I visited Puerto Rico for a week through Dec. 23 until Dec. 30. of which was my first time visiting my friends along with also family since Hurricane Maria ravaged the island in September. I was happy to be back, although I also felt somewhat guilty not having experienced the destruction left within the storm’s wake firsthand.
I could tell people were exhausted through everything they went through. The uphill recovery they were facing didn’t help the situation, either.
I went out for drinks with my brother-in-law one night. We ran into a friend of his who worked with the U.S. Army Corps of Engineers generating sure the power generators used by FEMA were running smoothly.
This specific guy has traveled the entire island over the past three months. He told us stories of what he saw along with also gave his assessment of the situation. He said there are parts of the island of which are slowly recovering. However, he would certainly advise people to leave if they lived in one of the smaller towns within the center of the island.
My brother-in-law’s friend noted he was skeptical of the government’s prediction of which would certainly have power fully restored by May, especially in those smaller towns. Given what I know about the situation along with also what I saw, I can’t say I’m surprised by This specific.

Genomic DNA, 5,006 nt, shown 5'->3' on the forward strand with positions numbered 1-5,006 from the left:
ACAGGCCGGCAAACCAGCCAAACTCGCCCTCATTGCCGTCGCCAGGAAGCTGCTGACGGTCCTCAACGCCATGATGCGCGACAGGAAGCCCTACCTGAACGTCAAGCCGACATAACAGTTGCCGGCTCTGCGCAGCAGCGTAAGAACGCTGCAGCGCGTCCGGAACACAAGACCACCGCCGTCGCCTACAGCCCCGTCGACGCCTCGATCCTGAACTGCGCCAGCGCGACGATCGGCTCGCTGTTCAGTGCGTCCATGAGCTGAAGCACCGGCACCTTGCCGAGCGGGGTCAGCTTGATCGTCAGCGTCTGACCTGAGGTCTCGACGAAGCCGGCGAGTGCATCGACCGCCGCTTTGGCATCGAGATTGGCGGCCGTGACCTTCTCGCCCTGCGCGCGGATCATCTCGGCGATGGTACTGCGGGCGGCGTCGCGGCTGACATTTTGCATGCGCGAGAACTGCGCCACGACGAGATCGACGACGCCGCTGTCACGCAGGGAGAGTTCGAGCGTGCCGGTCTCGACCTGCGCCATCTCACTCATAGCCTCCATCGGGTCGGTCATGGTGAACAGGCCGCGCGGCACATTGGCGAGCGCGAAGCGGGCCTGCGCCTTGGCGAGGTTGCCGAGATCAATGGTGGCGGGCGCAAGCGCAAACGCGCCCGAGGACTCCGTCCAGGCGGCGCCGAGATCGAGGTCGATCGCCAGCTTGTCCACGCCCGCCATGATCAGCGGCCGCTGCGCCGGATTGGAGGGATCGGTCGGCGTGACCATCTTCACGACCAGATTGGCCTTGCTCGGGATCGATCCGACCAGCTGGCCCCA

of which’s been more than three months since the storm hit the island. Only 55 percent of Puerto Rico Electric Power Authority customers have power. Many of those customers had to wait months before the power returned. My mom, for example, was without power for three months, with of which only coming back in late December.
The blackouts led not only to desperation although also to deaths. An analysis conducted by The brand-new York Times found of which deaths in Puerto Rico stemming through the hurricane could total more than 1,000. Also, more than 0,000 residents have today moved to Florida through the island since the hurricane.
The damage done to the island is actually still visible in Puerto Rico’s capital, San Juan. On my way home through the airport, I saw power lines still down, intersections without working traffic lights along with also knocked-down road signs. The roads themselves were also in worse shape than prior to the hurricane’s arrival. When I visited my brother, I saw a parking spot being taken up by a tree.